ENGL 412 Literature of the Seventeenth Century, 1600-1660
This course explores the literary, philosophical, and political writing of the seventeenth century in connection with civil war, religious controversy, political radicalism, and scientific revolution.
Readings will include essays, treatises, dialogues, polemics, and plays by authors such as William Shakespeare, Francis Bacon, Aemilia Lanyer, John Donne, Rachel Speght, William Walwyn, Thomas Browne, and John Milton.
We'll also look beyond England to figures such as Marie de Gournay and Maria de Zayas. In addition to the historical events and developments mentioned above, topics of discussion will include: philosophical questions of perception and cognition; the construction and ascription of race within and beyond the boundaries of England; the evolving rhetorical strategies of early modern feminism; the longue durée of capitalist accumulation, in connection with histories of dispossession; and the emergence and transformation of the defining paradigms of political liberalism.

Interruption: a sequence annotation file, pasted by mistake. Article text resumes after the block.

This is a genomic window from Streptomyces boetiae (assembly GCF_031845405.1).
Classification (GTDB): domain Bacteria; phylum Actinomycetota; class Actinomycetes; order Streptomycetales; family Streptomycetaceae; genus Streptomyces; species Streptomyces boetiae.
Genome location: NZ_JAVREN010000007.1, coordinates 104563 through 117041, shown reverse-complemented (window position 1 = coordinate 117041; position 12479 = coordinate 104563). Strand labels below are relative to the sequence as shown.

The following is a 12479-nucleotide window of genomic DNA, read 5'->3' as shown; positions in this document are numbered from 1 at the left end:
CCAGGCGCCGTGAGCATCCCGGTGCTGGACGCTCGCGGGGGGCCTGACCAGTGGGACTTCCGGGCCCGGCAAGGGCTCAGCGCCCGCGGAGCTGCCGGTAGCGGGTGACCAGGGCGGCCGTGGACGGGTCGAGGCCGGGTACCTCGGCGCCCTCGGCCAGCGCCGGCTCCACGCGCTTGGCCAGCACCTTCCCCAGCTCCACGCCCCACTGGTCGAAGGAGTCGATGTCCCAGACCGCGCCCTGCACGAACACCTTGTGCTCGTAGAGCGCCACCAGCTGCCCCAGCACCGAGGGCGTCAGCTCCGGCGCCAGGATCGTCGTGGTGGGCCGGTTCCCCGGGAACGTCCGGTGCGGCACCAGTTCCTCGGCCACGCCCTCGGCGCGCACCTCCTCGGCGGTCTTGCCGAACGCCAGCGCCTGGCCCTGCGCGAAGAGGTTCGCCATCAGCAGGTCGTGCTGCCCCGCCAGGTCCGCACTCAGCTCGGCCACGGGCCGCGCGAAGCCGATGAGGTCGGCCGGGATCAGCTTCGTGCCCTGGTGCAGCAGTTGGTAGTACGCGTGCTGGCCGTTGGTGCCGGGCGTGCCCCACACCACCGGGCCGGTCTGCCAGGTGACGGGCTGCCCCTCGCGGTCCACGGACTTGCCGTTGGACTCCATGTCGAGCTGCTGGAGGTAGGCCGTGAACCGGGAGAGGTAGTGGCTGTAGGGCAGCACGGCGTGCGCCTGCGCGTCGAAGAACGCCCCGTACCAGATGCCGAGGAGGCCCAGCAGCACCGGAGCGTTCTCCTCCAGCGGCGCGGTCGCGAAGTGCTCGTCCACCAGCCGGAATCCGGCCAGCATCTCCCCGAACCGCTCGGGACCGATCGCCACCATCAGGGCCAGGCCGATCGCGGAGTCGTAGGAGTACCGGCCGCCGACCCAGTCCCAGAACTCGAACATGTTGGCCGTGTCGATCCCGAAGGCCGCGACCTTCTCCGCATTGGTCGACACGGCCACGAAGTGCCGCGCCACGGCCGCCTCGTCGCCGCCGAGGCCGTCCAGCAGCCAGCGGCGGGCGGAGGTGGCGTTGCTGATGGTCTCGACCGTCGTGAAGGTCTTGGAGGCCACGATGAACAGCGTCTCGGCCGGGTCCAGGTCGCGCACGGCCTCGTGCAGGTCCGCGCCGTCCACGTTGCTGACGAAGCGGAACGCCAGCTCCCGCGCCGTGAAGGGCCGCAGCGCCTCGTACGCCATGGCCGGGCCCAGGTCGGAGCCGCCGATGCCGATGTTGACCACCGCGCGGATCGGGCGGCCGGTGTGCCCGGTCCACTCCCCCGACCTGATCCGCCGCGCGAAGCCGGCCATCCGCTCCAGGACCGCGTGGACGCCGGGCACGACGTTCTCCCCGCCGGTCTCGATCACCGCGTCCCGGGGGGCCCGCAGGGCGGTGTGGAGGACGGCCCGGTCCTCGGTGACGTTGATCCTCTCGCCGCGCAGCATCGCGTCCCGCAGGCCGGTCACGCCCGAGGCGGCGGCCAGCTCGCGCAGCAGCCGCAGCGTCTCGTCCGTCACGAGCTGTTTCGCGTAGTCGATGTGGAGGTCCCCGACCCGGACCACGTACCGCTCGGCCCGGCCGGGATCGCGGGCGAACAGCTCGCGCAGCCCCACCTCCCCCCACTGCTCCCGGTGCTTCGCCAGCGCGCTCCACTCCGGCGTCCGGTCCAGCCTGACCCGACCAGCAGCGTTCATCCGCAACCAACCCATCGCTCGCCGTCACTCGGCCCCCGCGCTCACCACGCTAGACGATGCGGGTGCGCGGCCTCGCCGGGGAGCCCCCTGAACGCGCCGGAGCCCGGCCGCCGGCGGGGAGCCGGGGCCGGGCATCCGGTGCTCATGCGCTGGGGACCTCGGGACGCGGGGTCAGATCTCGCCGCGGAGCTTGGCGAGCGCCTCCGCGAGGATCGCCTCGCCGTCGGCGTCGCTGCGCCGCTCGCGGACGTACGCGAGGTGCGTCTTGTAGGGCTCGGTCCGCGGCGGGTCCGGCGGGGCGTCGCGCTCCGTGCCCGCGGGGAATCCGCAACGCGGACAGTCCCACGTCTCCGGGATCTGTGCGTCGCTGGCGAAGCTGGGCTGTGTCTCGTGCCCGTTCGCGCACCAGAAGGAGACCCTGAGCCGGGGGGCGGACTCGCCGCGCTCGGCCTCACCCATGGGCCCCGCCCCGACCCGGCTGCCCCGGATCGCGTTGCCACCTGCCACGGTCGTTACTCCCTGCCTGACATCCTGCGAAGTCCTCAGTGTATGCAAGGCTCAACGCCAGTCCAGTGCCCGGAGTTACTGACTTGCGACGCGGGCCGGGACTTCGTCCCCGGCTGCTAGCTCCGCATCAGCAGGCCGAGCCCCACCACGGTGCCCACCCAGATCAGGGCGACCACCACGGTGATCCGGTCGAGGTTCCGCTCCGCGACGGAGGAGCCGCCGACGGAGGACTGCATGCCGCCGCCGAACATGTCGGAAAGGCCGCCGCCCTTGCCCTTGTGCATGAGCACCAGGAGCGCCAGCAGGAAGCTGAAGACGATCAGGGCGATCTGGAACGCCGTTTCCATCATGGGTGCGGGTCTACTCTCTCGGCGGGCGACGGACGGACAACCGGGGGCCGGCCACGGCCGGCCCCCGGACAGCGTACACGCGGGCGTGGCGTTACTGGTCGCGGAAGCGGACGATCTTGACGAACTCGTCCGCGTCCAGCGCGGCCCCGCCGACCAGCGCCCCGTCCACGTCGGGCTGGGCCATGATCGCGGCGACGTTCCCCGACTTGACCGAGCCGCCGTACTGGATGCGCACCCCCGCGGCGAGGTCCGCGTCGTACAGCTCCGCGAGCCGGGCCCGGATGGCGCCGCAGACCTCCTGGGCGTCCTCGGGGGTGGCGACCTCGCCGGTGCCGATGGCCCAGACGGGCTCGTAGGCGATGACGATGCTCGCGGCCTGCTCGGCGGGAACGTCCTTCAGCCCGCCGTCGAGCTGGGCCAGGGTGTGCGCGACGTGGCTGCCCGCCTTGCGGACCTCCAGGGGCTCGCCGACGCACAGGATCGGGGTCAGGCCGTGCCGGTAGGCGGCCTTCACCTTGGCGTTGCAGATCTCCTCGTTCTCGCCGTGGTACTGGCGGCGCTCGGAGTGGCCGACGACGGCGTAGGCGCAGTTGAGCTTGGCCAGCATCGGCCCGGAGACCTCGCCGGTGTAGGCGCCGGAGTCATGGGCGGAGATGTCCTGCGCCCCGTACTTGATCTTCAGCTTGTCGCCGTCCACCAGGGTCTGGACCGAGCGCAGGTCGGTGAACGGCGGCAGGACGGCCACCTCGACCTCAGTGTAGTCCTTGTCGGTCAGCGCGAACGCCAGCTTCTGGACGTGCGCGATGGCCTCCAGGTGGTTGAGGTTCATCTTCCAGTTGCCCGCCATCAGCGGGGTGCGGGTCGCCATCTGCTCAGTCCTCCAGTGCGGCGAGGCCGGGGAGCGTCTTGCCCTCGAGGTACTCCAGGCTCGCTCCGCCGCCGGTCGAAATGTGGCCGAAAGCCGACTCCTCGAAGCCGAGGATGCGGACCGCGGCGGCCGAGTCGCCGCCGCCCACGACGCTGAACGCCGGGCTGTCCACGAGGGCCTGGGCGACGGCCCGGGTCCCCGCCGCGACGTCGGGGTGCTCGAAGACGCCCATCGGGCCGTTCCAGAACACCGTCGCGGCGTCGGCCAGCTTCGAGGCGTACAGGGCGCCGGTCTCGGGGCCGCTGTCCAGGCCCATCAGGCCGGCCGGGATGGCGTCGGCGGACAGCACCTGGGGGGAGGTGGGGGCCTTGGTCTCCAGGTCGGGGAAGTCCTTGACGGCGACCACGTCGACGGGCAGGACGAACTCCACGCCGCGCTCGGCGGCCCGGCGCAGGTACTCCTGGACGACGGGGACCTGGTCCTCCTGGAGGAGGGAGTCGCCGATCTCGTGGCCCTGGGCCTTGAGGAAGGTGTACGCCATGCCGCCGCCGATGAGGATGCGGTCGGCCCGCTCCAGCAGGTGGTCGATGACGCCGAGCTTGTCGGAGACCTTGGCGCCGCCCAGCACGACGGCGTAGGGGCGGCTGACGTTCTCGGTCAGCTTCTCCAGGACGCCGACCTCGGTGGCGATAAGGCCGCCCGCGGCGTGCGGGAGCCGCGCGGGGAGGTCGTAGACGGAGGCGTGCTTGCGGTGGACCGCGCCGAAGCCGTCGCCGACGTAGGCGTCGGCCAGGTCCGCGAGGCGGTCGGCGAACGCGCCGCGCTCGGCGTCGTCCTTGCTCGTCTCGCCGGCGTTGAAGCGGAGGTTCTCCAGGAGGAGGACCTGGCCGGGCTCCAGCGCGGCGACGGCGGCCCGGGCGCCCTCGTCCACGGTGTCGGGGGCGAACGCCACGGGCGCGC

Finally, we'll investigate the stories recent historians and philosophers have told about the early modern past, often with the goal of explaining elements of contemporary life. What do these stories reveal, and what do they obscure? How can we deepen our understanding of our own historical moment by studying the cultural history of the seventeenth century?
0101 David Simon
Schedule of Classes
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